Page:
Christian Missionaries in West Papua:
Life Histories of the Papuans

cartoon, sheep by river

1. They do not allow us to enter their houses

My father was one of the first nine people to be baptised in my tribe. He can be referred to as a friend of the missionaries. Most of the time he will defend them and stand with them in meetings and speak for them. He had regular meetings with them, and I can say that he has been treated as a son by them.

But one thing I was sure of, when my father was visiting them and accompanied by me, was that we would never see how their houses are, I mean inside their houses. I was sure that we would not have any chance to even glance into their rooms, even into the sitting room. The front and back doors are always covered with curtains. They come out to us after we wait for more than 15 minutes, just to say, "Hello!" to us. Then most of the time they go into their houses again, perhaps to sort out their house works. Another 15 minutes later, they come out and talk to you, not in their sitting rooms. The missionaries make a special room, outside their main houses to sit down with any tribal people who come to meet and talk.

But this veranda-like room is not for public. For ordinary people, they only can meet outside the house, in the yard. They even cannot approach the house at all. Of course, missionaries have their houses well protected with fences around them. The fences are not like fences for cows as you see in the West, but it is like walls in the Roman Times, through which it is even difficult to see inside the fence. Or it is like prison or detention centre where there is no way for you to look into the buildings.

But when I was first invited by a British family into their house, I was looking in and out of the house and wondering whether or not other white people will come and get angry at me. And yes, it happened to this family, they threw him out of the country, he never returned to West Papua to this day.

The second time that made me surprised was an Australian family. Once he come to our town and asked me to drive around the town with him. Then in the evening we went to his guest house. Then he asked me to enter his main room and sit and offered me some biscuits, cakes and orange juice. Then he offered me meal, eating at the same table with them. This was a second great surprise after the British family. I never thought missionaries can ever treat us in this kind of manner.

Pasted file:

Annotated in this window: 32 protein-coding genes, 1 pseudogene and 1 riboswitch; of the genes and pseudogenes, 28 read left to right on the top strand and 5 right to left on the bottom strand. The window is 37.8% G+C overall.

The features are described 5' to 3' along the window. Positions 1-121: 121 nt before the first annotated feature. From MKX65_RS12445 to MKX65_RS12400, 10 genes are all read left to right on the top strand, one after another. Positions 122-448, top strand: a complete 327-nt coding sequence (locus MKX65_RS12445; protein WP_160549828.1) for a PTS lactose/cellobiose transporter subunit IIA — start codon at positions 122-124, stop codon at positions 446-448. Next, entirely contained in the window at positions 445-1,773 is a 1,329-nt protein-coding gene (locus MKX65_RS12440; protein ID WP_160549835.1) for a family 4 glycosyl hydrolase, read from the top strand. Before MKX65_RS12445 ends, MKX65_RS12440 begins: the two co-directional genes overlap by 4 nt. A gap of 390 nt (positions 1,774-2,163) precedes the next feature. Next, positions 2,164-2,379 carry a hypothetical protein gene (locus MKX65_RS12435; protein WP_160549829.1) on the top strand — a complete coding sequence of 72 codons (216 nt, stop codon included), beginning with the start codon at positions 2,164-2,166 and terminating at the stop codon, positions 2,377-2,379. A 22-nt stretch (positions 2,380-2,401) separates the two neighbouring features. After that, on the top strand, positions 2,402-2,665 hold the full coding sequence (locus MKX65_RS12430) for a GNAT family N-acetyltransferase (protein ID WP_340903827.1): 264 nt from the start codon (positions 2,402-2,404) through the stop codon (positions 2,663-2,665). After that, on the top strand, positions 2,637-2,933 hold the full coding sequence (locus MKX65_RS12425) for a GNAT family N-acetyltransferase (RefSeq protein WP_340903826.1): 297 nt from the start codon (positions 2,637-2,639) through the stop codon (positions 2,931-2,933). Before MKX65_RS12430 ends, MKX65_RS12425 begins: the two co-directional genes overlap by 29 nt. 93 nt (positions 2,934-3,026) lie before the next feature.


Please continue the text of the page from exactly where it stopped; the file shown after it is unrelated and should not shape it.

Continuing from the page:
Then, I had the first chance to visit England. I attended a Pre-Session English Course before my post-graduate courses started. The tutor in this course was the wife of my post-graduate teacher and later on my supervisor for my dissertation. Once this family invited me to their home, more than 40 minutes to travel by train from the English Training Centre. For the first time ever in my life, I entered this train and sitting and looking around, in the middle of white people, wondering what will going to happen when I really arrive at the train station, I was thinking, "Maybe they will drive their car and will tell me to which direction I should go and they will be waiting for me at their house." But I thought, "No, they should not do that. They will most probably walk to the station and we will walk together from the station." But I decided not to think about it.

It was late afternoon, I was hungry. Then another question came into my mind, "Where are you going to eat then?" I answered myself, "Well, I hope they will feed me with at least one banana and water." That was the way they treat us in my country, the way they treat my father. But another thought came out, "But they are not missionaries, so they will be not that good!" So I thought, "Well, I have some money with me, I can go and get some if there is a place to buy sandwich or orange juice." But then what happened? A great surprise. They came with a car, and asked me to sit in the car with them, and then drove to their house and went INTO their house. I was sitting and wondering whether it was wrong for me to be inside their house. I was watching their faces. When their children came and greeted me, I was looking at their faces, to see if they were angry at me. But in fact not at all. They were all happy and welcomed me very well. Then we had a meal together, the same meal for every one of us. I was thinking, "This can never happen in West Papua, even with the Indonesians. How can a tutor and my future lecturer welcome me in this way and even feed me? Am I dreaming?" No it was real, the reality of the life in the West, the reality of ordinary white people, not the missionaries, of course. So, where were those missionaries from? Were they from this same people, or from a different Western country? Was it because they were Americans and Australians?